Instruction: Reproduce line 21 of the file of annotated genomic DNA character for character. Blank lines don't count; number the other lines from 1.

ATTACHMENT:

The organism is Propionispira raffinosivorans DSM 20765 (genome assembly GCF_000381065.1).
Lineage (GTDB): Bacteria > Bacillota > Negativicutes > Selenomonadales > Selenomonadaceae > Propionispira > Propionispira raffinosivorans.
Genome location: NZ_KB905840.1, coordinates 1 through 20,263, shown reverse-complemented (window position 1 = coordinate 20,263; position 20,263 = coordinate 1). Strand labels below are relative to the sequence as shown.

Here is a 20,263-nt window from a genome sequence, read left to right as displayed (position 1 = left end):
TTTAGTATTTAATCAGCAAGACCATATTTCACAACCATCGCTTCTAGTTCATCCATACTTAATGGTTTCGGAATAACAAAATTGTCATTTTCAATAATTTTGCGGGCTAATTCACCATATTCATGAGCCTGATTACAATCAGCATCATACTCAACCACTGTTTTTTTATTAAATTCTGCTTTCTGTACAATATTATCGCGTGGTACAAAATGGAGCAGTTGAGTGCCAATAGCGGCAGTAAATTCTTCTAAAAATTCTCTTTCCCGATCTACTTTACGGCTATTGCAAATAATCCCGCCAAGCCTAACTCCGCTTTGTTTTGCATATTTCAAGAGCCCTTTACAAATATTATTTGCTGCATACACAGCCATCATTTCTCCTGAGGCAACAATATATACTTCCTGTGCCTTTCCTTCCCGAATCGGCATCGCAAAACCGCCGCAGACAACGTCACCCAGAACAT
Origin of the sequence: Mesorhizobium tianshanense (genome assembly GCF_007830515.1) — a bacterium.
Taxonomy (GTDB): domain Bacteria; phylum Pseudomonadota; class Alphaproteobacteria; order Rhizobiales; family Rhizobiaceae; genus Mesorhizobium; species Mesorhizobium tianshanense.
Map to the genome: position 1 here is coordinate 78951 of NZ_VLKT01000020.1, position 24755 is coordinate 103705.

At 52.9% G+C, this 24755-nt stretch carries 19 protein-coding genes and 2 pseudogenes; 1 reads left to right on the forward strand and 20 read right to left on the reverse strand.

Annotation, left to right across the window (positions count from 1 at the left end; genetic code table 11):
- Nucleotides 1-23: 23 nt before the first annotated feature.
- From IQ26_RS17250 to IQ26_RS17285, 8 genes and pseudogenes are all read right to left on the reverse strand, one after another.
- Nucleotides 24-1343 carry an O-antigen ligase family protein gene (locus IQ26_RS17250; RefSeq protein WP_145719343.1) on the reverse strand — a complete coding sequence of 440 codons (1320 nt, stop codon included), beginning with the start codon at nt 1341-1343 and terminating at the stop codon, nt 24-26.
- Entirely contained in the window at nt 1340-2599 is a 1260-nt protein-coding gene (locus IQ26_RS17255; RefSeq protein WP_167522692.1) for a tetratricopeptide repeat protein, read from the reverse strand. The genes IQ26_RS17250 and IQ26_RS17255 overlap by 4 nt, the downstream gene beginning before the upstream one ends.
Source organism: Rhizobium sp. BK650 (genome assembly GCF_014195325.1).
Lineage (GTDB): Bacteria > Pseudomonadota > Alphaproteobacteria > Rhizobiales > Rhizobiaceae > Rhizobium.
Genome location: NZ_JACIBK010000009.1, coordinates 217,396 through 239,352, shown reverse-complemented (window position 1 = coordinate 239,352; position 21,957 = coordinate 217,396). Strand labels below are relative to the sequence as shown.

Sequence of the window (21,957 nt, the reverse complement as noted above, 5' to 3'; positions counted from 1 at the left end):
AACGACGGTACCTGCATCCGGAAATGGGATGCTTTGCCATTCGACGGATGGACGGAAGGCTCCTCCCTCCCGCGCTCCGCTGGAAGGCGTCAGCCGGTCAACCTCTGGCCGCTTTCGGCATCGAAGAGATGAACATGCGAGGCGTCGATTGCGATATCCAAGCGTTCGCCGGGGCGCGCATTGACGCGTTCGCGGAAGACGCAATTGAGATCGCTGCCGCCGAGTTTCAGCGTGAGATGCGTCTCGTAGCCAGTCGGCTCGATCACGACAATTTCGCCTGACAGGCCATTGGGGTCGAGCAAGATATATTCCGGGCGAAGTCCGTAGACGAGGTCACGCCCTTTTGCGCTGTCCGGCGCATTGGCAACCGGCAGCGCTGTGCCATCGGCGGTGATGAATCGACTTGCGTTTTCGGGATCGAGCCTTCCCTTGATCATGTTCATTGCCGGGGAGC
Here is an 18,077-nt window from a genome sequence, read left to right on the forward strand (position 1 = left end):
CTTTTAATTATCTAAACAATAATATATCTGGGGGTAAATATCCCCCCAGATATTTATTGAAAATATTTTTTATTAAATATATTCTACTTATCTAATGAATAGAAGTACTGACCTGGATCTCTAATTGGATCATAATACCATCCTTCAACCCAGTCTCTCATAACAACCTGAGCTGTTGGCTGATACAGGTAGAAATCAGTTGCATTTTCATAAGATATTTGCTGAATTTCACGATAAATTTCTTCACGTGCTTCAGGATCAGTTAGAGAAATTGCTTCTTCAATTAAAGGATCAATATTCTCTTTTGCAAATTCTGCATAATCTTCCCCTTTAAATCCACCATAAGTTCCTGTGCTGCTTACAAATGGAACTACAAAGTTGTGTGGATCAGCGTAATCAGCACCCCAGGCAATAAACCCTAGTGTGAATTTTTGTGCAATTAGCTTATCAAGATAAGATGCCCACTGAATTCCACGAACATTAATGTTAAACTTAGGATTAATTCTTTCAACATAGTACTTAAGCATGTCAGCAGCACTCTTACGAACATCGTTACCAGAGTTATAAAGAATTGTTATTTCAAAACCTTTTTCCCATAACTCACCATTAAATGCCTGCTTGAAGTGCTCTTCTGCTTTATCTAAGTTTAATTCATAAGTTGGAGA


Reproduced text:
CTTTTAATTATCTAAACAATAATATATCTGGGGGTAAATATCCCCCCAGATATTTATTGAAAATATTTTTTATTAAATATATTCTACTTATCTAATGAATAGAAGTACTGACCTGGATCTCTAATTGGATCATAATACCATCCTTCAACCCAGTCTCTCATAACAACCTGAGCTGTTGGCTGATACAGGTAGAAATCAGTTGCATTTTCATAAGATATTTGCTGAATTTCACGATAAATTTCTTCACGTGCTTCAGGATCAGTTAGAGAAATTGCTTCTTCAATTAAAGGATCAATATTCTCTTTTGCAAATTCTGCATAATCTTCCCCTTTAAATCCACCATAAGTTCCTGTGCTGCTTACAAATGGAACTACAAAGTTGTGTGGATCAGCGTAATCAGCACCCCAGGCAATAAACCCTAGTGTGAATTTTTGTGCAATTAGCTTATCAAGATAAGATGCCCACTGAATTCCACGAACATTAATGTTAAACTTAGGATTAATTCTTTCAACATAGTACTTAAGCATGTCAGCAGCACTCTTACGAACATCGTTACCAGAGTTATAAAGAATTGTTATTTCAAAACCTTTTTCCCATAACTCACCATTAAATGCCTGCTTGAAGTGCTCTTCTGCTTTATCTAAGTTTAATTCATAAGTTGGAGA